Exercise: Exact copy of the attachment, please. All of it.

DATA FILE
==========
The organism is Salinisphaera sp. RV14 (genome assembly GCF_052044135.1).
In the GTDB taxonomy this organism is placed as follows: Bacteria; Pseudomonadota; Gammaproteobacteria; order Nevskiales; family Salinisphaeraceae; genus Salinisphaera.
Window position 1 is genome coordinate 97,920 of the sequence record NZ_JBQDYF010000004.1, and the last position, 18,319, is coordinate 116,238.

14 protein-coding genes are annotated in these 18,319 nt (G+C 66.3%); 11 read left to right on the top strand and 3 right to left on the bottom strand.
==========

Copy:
The organism is Salinisphaera sp. RV14 (genome assembly GCF_052044135.1).
In the GTDB taxonomy this organism is placed as follows: Bacteria; Pseudomonadota; Gammaproteobacteria; order Nevskiales; family Salinisphaeraceae; genus Salinisphaera.
Window position 1 is genome coordinate 97,920 of the sequence record NZ_JBQDYF010000004.1, and the last position, 18,319, is coordinate 116,238.

14 protein-coding genes are annotated in these 18,319 nt (G+C 66.3%); 11 read left to right on the top strand and 3 right to left on the bottom strand.